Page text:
Posts Tagged ‘Records Management’

Defining ECM and where SharePoint® Fits

August 1, 2007

In my last column, I discussed some of the news hype along with the positive effects and potential impacts on the ECM industry that has or will come about with Microsoft’s recent Office SharePoint Server 2007 (MOSS) introduction.

Since the last column, Microsoft has announced that SharePoint has generated $800 million in revenue and is projecting a whopping $1 billion impact in 2008.

If this doesn’t spell “g-a-m-e c-h-a-n-g-i-n-g” then I am not sure what it takes to get folks to realize it really IS a whole, new ballgame – for customers, for vendors, and for the broader ECM industry.

Now one of the biggest challenges that has come about from the hype and the huge Microsoft marketing blitz around SharePoint and ECM has been defining “what is SharePoint?” or maybe more importantly “what isn’t SharePoint?” when it comes to describing an ECM solution. In our discussion today, we’re going to review this question and help readers understand, with the aid of some newly crafted Microsoft positioning, exactly where SharePoint fits within an ECM strategy.

To begin: let’s first define ECM or “Enterprise Content Management.” Well, on second thought, that itself could take another two or three month’s worth of columns to cover in its entirety. Let me better narrow my focus to illustrate how most of the industry uses the term “ECM” and what we mean by an ECM solution.

Enterprise Content Management as a term (most credit Documentum for its origination and definition) is not illustrative of the market segment to which solutions are offered (e.g. enterprise, mid-market, small to medium businesses, etc.). Rather, ECM describes a suite that is capable of managing literally all types of business content and the associated technologies and functionality needed to support the capture, storage, management, protection, and delivery of the business content. This seems to fall in line with the usage of the “enterprise” classification, even Microsoft is using this to describe richer functional editions of SQL 2005 and SharePoint itself.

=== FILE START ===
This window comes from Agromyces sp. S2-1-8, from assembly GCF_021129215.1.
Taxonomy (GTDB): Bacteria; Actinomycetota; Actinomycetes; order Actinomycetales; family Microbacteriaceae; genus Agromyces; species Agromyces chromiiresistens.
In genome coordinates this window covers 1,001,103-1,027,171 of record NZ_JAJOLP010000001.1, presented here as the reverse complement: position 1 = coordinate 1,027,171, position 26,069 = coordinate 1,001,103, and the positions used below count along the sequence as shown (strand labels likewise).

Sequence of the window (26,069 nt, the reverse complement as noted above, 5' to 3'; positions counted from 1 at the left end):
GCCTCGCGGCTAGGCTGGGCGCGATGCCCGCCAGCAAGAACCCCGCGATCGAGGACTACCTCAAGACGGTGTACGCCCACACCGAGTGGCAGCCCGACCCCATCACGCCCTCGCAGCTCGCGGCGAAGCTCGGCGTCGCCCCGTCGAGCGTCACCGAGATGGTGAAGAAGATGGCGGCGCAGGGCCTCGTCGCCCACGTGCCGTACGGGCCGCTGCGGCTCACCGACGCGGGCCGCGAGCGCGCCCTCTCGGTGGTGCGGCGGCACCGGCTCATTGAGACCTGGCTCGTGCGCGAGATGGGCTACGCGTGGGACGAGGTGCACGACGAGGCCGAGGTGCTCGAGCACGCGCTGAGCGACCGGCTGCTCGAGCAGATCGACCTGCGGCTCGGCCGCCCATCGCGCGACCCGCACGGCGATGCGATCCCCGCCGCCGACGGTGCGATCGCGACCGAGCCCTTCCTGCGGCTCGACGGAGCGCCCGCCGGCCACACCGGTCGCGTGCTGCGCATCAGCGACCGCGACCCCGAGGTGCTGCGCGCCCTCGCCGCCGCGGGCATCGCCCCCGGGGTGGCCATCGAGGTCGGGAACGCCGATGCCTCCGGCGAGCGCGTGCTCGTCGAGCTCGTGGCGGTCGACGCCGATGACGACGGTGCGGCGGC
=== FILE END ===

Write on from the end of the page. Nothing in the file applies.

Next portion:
So what are the required functions and technologies of true Enterprise Content Management solutions? Gartner, Forrester, and other analyst groups are now defining specific guidelines in order for a vendor to be able to include their product suite in the ECM category. These guidelines suggest that a vendor must deliver five or six portions of what we call the “ECM stack” in order to be truly categorized and recognized as an ECM provider. One of the reasons for this is that many vendors that provided isolated components of the stack were calling themselves ECM vendors. This is one of the mistakes the AIIM/ECM community has made for years – confusion in posturing and definitions. In response, the analysts have tightened up in order to mitigate some of this confusion.

The “ECM stack” is loosely defined, but most vendors would acknowledge that it is comprised of a majority of the following core technology functions:
a. Document Imaging (including Capture/Scan technologies)
b. Document Management
c. Enterprise Report Management (COLD)
d. Web Content Management
e. Email Management
f. Forms Management
g. Records Management and Retention Services
h. Workflow & Business Process Management (BPM)

Some vendors might also include Digital Asset Management as a component of the stack, and there may still be others I’ve neglected here. But for our purposes, and for defining SharePoint’s position within the ECM category, we’ll limit our stack to the above list.

In my previous column, I mentioned that one of the issues when Microsoft first began messaging and positioning SharePoint within this market was that the usage of the term “ECM” was a little loose and invoked broader functional attributes than what SharePoint could really support or offer out
of the box. This confusion extended around the market from customers, to industry analysts, through resellers and vendors – and perhaps right on into Microsoft internally. Many actually thought SharePoint could be a full spectrum, head-on alternative to the broader and richer ECM suites offered by industry icons like EMC Documentum, IBM, OpenText, and others. However, after further due diligence, it was discovered that while SharePoint’s functionality is rich and quite impressive on many fronts, it is not a full ECM suite or end-to-end “stack” solution; rather, it offers a portion or contribution toward a complete ECM solution.

Now some may not agree with this next statement, but I think many will agree that eventually Microsoft “gets it right.” And to their credit, they have worked closely with various ECM industry analysts, vendors, and other interested constituents to refine their positioning (as most vendors do over the life of their solutions and products). I think many in the industry will be quite pleased with the outcome as this refined and narrowed focus for the strengths of SharePoint is presented to the market.